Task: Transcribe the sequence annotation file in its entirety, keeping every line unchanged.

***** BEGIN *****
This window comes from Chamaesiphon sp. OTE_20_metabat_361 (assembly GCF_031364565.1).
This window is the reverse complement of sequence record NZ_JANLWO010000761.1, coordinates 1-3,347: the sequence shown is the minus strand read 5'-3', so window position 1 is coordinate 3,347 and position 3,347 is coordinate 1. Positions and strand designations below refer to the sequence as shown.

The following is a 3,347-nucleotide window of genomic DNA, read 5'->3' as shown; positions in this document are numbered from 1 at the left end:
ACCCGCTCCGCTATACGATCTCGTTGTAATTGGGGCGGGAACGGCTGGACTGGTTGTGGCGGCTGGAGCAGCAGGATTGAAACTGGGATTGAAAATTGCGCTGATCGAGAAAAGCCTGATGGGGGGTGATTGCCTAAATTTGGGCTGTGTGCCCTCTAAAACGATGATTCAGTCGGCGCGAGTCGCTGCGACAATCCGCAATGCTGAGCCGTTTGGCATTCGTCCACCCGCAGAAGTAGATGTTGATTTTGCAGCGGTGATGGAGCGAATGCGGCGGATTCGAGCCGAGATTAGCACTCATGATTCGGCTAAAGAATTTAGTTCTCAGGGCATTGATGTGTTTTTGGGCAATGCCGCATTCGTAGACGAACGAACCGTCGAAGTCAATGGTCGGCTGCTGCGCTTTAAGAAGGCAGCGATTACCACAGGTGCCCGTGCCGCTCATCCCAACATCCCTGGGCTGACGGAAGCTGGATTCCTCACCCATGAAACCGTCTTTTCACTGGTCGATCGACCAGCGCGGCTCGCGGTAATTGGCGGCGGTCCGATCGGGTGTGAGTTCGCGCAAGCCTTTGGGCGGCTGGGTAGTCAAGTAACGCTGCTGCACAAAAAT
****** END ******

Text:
This window comes from Chamaesiphon sp. OTE_20_metabat_361 (assembly GCF_031364565.1).
This window is the reverse complement of sequence record NZ_JANLWO010000761.1, coordinates 1-3,347: the sequence shown is the minus strand read 5'-3', so window position 1 is coordinate 3,347 and position 3,347 is coordinate 1. Positions and strand designations below refer to the sequence as shown.

The following is a 3,347-nucleotide window of genomic DNA, read 5'->3' as shown; positions in this document are numbered from 1 at the left end:
ACCCGCTCCGCTATACGATCTCGTTGTAATTGGGGCGGGAACGGCTGGACTGGTTGTGGCGGCTGGAGCAGCAGGATTGAAACTGGGATTGAAAATTGCGCTGATCGAGAAAAGCCTGATGGGGGGTGATTGCCTAAATTTGGGCTGTGTGCCCTCTAAAACGATGATTCAGTCGGCGCGAGTCGCTGCGACAATCCGCAATGCTGAGCCGTTTGGCATTCGTCCACCCGCAGAAGTAGATGTTGATTTTGCAGCGGTGATGGAGCGAATGCGGCGGATTCGAGCCGAGATTAGCACTCATGATTCGGCTAAAGAATTTAGTTCTCAGGGCATTGATGTGTTTTTGGGCAATGCCGCATTCGTAGACGAACGAACCGTCGAAGTCAATGGTCGGCTGCTGCGCTTTAAGAAGGCAGCGATTACCACAGGTGCCCGTGCCGCTCATCCCAACATCCCTGGGCTGACGGAAGCTGGATTCCTCACCCATGAAACCGTCTTTTCACTGGTCGATCGACCAGCGCGGCTCGCGGTAATTGGCGGCGGTCCGATCGGGTGTGAGTTCGCGCAAGCCTTTGGGCGGCTGGGTAGTCAAGTAACGCTGCTGCACAAAAAT